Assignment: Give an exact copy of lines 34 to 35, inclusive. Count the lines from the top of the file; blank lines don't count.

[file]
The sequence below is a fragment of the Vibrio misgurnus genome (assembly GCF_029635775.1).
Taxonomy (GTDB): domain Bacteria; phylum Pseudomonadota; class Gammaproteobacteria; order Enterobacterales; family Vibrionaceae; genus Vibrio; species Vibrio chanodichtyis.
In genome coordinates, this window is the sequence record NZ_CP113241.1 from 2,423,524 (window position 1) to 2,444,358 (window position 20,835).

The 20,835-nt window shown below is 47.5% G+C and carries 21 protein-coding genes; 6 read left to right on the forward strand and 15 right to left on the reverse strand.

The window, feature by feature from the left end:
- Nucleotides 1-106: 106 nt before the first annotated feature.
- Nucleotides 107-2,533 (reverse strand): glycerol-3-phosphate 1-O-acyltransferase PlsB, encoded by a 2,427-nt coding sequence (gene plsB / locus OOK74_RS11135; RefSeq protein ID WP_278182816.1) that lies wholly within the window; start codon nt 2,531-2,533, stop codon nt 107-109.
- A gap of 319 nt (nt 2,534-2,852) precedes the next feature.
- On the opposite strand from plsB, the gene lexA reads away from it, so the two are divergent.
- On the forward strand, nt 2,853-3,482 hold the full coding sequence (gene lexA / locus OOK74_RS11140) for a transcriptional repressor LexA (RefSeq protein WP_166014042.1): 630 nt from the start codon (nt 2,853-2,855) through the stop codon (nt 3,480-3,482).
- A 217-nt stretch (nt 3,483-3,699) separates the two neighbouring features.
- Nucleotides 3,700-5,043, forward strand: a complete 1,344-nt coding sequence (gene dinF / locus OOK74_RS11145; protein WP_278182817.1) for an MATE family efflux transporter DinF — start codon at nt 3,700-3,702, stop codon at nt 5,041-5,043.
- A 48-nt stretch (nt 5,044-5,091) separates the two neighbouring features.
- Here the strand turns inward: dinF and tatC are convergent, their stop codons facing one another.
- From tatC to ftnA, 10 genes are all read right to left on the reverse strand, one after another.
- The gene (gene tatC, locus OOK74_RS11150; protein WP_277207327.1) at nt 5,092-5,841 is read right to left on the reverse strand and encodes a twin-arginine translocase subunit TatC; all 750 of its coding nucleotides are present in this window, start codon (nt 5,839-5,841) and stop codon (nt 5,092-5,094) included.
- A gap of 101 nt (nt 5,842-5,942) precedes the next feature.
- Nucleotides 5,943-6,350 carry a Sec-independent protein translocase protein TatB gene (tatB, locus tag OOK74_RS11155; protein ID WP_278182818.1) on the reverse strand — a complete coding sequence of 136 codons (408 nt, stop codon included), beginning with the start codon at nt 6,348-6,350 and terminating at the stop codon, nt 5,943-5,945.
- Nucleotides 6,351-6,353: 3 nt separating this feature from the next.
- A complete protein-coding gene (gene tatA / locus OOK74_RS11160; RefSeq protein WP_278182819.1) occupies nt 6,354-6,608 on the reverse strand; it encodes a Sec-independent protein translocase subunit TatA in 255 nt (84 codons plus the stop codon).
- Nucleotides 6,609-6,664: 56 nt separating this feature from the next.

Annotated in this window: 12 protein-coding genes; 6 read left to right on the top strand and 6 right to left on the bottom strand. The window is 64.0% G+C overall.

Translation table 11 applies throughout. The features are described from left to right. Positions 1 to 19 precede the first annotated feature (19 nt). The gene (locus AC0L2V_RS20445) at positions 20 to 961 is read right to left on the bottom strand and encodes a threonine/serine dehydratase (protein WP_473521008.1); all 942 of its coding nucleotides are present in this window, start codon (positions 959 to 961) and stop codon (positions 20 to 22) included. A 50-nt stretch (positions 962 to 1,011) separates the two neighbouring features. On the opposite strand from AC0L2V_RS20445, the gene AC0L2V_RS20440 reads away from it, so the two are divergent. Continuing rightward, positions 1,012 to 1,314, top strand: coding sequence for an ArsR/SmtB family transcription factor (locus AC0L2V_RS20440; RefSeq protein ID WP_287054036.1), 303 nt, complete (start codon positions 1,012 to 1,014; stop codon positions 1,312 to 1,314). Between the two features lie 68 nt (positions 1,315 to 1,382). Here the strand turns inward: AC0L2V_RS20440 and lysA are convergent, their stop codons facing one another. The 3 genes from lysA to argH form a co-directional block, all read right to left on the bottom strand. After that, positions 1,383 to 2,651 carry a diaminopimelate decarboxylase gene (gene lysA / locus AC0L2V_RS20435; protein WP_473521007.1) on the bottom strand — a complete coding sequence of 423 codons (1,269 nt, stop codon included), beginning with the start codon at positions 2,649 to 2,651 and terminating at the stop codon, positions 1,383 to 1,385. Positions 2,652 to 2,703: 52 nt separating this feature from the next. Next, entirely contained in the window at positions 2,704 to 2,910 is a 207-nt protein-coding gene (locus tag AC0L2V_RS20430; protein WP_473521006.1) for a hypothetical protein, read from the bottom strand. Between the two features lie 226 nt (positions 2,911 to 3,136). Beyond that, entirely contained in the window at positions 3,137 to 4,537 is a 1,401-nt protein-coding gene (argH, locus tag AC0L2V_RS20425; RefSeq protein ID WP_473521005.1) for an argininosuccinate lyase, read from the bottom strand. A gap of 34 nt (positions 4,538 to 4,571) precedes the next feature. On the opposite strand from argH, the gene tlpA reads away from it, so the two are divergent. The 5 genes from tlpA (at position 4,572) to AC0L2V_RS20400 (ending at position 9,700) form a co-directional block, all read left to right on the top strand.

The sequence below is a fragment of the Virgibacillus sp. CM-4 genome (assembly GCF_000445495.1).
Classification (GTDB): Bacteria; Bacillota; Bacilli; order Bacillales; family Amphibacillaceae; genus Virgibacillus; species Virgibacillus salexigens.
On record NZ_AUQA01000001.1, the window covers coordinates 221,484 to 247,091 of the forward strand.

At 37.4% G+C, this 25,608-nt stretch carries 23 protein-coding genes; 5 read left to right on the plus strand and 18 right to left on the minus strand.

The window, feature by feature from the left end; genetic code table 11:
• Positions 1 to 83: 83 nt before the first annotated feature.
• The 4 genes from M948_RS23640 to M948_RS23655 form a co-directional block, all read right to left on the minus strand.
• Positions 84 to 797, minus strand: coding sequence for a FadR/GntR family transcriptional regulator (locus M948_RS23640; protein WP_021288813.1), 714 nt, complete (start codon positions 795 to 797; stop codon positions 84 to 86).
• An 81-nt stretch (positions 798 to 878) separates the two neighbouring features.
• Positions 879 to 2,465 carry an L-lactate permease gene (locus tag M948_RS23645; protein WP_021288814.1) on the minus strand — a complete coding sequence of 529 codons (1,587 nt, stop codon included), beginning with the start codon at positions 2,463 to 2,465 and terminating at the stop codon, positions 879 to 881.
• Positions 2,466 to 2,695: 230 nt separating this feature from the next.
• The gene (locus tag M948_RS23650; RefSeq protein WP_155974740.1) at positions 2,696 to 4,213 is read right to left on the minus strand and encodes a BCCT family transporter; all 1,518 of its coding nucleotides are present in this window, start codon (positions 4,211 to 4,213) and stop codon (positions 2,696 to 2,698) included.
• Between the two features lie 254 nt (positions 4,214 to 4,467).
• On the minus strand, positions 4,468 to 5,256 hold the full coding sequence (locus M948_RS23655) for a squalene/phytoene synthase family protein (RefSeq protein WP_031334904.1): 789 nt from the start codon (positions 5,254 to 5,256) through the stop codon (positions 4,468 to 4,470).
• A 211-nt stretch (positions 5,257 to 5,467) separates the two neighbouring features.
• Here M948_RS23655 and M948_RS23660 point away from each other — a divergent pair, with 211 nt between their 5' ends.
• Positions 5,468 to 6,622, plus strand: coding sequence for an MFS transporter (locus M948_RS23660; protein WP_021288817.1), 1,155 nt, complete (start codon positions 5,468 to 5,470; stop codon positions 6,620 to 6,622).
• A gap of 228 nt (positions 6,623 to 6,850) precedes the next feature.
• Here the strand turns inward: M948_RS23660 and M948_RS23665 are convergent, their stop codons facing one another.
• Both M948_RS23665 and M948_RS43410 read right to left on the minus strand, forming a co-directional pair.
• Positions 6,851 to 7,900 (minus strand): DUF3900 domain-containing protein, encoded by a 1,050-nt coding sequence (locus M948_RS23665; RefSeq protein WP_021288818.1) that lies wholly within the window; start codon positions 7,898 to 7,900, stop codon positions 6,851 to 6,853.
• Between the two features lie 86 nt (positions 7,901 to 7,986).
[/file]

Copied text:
• Positions 2,466 to 2,695: 230 nt separating this feature from the next.
• The gene (locus tag M948_RS23650; RefSeq protein WP_155974740.1) at positions 2,696 to 4,213 is read right to left on the minus strand and encodes a BCCT family transporter; all 1,518 of its coding nucleotides are present in this window, start codon (positions 4,211 to 4,213) and stop codon (positions 2,696 to 2,698) included.